Thursday, July 18, 2013

horror ringtones I have loved.

Not the most important topic in the world, but I sometimes find myself spending hours trying to find awesome horror ringtones and notification sounds for my cellphone. So, I thought I'd give a list of ones that make me happy, and how well they work in practice. (I'm more fond of theme music than dialogue samples or sound effects.)

1. Exorcist theme - This is my go-to ringtone. It's not overbearing, and it starts soft and builds. It is also just a really pretty and haunting piece of music. I sometimes don't hear it immediately, but it does build in volume and I've yet to miss a call with it.

2. X-files theme - this is another good softer ringtone. Again, not overbearing. I have this one set for my friend Jeff, because we first bonded over our love of this show back when it was on the air. We met at a Halloween dance in high school, both dressed as Fox Mulder. Though, as always, his costume was more thought-out, tattered and blood-stained from a bullet wound (Anasazi, of course).

3. Halloween theme - This is a funny one, because it doesn't have much nostalgic value for me. I was never a huge fan of Halloween, but this is a wonderful piece of music, and has a great urgent energy as a ringtone.

 4. "We're gonna get you. We're gonna get you. Not another pee-eep. Time to go to slee-eep." This one I had to make myself, sampled from Evil Dead.  It took a bit of rigging to get the volume decent. But I enjoy this one as a ring tone for people who don't call all that often. (or for credit card collections numbers)

5. Addams' Family theme. - Just makes me happy when my phone rings.

6. Friday the 13th - "ch ch ch ah ah ah" - This is a pretty great notification sound.

7. "1-2- Freddy's coming for you" Another sample, this one is good for morning alarms, I find. That is WHAT I HAVE FOUND IN MY RESEARCH.

8. Jaws - but not the theme, the song they sing on the boat, "Show me the way to go home." Another horror movie ringtone that makes me happy, a slow soft start, and a rousing finish. I start it at the thumping, usually.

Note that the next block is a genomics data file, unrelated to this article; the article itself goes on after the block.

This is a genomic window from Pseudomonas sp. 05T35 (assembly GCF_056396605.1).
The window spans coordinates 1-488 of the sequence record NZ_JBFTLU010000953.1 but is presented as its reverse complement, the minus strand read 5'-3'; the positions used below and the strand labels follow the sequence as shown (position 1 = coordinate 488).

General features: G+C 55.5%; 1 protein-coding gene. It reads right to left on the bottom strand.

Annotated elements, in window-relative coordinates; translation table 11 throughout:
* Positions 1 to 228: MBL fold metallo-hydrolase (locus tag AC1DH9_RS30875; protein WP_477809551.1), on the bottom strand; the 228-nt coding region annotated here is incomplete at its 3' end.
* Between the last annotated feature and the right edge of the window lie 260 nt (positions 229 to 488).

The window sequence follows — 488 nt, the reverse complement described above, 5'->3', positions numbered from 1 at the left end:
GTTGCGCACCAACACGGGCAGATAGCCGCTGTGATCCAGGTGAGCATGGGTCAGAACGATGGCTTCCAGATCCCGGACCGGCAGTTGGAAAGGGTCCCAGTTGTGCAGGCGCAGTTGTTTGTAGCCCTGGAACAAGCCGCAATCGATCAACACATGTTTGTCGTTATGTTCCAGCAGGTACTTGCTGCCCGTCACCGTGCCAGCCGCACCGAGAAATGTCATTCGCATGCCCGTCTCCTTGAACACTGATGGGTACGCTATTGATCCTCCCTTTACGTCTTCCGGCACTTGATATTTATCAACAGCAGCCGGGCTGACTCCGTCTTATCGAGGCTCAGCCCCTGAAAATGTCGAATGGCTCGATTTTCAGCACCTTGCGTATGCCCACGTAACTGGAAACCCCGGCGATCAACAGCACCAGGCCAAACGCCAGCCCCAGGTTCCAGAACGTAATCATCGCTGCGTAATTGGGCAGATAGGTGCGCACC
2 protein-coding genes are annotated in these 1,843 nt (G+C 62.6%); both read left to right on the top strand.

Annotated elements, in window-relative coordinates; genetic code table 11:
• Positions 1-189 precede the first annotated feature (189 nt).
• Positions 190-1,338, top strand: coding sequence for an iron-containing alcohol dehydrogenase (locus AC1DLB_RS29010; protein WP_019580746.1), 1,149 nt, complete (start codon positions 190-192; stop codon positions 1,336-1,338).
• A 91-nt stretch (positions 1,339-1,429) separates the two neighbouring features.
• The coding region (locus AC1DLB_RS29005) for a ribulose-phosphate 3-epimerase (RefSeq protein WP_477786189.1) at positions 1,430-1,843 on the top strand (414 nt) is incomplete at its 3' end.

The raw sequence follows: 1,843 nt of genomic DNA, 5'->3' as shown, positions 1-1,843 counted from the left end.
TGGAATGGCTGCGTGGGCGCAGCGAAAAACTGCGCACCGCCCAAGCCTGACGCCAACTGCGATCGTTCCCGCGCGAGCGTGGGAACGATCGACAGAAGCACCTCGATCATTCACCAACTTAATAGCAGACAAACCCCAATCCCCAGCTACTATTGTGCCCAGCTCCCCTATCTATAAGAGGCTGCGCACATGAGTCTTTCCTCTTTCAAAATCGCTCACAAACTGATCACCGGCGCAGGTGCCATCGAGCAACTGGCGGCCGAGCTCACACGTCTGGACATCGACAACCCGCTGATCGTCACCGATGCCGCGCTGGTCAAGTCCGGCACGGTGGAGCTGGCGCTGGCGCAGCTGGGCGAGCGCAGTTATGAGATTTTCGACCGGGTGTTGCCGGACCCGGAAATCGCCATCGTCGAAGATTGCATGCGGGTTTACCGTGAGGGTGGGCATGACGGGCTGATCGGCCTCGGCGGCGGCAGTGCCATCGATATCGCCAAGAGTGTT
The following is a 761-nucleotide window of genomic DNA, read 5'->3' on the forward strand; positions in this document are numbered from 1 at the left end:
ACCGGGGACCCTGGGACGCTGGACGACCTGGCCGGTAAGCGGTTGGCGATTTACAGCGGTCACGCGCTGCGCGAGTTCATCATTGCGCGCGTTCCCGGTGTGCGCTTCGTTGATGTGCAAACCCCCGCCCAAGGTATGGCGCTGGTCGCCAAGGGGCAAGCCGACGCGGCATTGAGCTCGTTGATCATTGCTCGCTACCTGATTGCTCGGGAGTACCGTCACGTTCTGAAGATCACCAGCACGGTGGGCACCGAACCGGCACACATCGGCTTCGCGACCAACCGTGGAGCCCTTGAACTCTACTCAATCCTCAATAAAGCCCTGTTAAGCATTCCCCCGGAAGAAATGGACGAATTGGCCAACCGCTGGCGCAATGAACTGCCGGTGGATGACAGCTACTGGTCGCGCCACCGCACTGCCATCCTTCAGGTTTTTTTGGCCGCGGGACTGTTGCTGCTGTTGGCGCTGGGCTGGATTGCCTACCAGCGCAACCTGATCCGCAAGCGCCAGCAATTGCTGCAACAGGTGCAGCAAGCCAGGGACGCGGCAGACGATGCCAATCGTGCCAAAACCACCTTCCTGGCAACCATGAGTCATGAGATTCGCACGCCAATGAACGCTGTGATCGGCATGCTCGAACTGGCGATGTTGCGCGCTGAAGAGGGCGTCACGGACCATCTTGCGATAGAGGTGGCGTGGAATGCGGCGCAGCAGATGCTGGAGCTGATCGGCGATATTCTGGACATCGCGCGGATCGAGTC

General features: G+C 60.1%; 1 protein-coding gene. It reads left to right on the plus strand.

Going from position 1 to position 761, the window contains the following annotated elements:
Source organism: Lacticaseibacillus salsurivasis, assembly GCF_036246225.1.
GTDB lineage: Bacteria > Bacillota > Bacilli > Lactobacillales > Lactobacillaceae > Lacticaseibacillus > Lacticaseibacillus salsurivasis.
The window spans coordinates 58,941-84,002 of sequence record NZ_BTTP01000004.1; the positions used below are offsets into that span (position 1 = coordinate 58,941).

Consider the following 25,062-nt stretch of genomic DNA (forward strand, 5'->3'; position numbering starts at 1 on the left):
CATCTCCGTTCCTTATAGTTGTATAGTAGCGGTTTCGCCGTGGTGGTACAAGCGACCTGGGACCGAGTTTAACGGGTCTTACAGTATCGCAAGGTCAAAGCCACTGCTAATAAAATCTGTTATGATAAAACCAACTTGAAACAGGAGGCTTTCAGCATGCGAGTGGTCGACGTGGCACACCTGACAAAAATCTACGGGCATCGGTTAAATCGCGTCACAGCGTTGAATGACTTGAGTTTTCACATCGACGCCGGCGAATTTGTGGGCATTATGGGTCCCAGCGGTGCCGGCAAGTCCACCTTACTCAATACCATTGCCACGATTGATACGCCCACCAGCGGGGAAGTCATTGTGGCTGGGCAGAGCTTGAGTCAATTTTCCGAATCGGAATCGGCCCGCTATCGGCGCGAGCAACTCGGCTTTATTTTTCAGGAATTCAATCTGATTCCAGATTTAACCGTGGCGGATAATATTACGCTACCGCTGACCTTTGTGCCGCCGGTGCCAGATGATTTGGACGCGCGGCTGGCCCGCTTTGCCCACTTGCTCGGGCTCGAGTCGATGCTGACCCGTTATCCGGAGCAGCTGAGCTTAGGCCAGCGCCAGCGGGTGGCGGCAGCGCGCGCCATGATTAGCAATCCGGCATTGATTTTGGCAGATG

Sunday, April 7, 2013

Evil Dead.

I don't think it is fair to compare Fede Alvarez's remake/reboot Evil Dead to the original The Evil Dead.  Yes, I think there's an interesting comparison to be made between the two films, but I think I am probably too invested in Sam Raimi's original. But, my love of The Evil Dead aside, I think it might be worthwhile looking for a more modern comparison. The original's contemporaries were the Freddy and Jason movies. The big money makers were silly gorefests. These days, the biggest, most successful blood splattered dismemberment movies are much more serious, grisly affairs.

A better comparison would be the 2007 french horror movie Inside. Evil Dead and Inside both set out to shock you, to turn your stomach with visceral gore. "The most terrifying film you will ever experience!" screams the Evil Dead poster. "One of the scariest movies I have ever seen in my life." The cover of Inside promises. These are the quotes that sell movies on posters and box covers these days. But neither quote does justice to its film.

The beauty of Inside, (and of Evil Dead) is that neither abandons the idea that horror movies are supposed to be fun, that there's a maniacal glee to be found when things go from bad to worse to it's-raining-blood. That's a special kind of wonderful fun that people often don't associate with movies like the later Saw films. Or the Human Centipede.